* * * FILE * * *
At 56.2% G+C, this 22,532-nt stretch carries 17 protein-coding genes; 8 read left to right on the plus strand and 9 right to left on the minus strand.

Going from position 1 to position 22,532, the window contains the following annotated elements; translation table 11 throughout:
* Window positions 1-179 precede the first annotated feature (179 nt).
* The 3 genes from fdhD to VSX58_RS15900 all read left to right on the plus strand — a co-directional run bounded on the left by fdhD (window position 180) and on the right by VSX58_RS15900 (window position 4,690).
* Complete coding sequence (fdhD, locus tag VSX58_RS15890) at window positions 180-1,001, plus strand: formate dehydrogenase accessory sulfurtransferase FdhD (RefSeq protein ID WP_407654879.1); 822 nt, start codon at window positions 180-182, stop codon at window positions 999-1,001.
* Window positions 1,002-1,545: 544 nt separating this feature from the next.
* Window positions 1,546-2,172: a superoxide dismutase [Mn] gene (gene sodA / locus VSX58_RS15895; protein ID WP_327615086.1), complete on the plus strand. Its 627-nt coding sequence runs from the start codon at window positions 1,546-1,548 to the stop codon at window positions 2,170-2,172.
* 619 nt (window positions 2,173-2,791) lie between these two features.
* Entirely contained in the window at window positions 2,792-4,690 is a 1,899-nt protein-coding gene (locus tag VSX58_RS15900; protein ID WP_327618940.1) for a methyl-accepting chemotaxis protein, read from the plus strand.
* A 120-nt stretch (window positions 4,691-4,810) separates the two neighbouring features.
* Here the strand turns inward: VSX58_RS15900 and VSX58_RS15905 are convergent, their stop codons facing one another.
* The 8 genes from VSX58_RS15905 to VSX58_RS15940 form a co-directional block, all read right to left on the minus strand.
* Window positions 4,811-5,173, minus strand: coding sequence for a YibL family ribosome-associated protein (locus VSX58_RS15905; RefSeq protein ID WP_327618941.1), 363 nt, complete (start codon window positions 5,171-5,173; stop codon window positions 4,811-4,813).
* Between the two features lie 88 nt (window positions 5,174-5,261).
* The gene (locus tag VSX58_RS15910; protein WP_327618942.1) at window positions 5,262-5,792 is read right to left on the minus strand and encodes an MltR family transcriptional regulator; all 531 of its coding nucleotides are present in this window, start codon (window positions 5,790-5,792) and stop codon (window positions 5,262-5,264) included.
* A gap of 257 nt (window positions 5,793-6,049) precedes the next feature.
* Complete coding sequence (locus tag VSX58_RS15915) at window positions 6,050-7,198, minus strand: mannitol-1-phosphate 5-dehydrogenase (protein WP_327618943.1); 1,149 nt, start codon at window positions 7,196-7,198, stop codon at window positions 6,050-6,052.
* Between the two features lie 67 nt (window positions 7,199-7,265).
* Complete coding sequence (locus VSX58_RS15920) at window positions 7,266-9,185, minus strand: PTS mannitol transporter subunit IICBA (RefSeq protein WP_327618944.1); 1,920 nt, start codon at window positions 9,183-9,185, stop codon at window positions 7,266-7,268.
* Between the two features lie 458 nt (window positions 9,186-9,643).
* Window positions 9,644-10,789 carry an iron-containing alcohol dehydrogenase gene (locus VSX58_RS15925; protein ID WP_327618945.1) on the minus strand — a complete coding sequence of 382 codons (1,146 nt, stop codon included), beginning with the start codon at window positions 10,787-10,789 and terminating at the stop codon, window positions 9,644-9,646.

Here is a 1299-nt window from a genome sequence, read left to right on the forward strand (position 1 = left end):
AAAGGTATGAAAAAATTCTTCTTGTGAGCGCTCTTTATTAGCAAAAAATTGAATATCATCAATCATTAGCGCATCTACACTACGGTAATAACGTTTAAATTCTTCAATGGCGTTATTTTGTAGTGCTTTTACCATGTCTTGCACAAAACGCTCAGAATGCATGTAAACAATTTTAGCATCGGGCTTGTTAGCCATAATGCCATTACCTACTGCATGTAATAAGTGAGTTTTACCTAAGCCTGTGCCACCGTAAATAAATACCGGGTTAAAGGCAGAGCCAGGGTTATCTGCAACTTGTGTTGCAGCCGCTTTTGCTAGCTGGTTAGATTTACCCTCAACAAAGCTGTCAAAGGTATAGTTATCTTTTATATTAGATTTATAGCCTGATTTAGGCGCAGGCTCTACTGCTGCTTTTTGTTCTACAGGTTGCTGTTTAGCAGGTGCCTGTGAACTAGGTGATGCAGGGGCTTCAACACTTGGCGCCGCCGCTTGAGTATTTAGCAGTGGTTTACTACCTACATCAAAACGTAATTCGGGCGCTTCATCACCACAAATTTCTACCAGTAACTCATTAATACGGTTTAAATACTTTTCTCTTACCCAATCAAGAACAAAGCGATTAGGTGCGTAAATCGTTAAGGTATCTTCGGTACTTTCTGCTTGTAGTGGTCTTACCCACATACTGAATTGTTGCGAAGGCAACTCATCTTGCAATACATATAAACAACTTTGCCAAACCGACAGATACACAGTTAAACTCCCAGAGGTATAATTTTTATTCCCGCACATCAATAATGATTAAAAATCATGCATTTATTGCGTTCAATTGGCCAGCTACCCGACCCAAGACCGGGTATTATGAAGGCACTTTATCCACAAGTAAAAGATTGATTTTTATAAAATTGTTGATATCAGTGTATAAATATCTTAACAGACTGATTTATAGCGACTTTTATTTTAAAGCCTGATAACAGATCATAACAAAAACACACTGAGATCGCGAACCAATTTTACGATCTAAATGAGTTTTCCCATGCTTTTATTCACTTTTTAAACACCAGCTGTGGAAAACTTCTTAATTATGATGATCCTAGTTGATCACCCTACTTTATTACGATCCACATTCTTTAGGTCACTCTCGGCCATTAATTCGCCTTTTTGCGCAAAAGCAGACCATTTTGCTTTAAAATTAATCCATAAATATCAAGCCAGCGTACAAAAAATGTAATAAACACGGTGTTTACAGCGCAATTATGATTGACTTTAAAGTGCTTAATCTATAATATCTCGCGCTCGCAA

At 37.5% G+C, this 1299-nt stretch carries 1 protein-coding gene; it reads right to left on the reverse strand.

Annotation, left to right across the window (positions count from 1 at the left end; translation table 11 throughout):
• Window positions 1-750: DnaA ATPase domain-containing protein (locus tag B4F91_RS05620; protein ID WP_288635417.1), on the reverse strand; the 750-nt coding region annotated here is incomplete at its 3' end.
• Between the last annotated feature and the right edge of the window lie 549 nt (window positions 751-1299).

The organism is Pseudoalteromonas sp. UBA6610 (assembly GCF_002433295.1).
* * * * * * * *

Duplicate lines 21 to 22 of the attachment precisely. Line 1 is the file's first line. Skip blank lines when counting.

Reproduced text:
* Window positions 9,644-10,789 carry an iron-containing alcohol dehydrogenase gene (locus VSX58_RS15925; protein ID WP_327618945.1) on the minus strand — a complete coding sequence of 382 codons (1,146 nt, stop codon included), beginning with the start codon at window positions 10,787-10,789 and terminating at the stop codon, window positions 9,644-9,646.

Here is a 1299-nt window from a genome sequence, read left to right on the forward strand (position 1 = left end):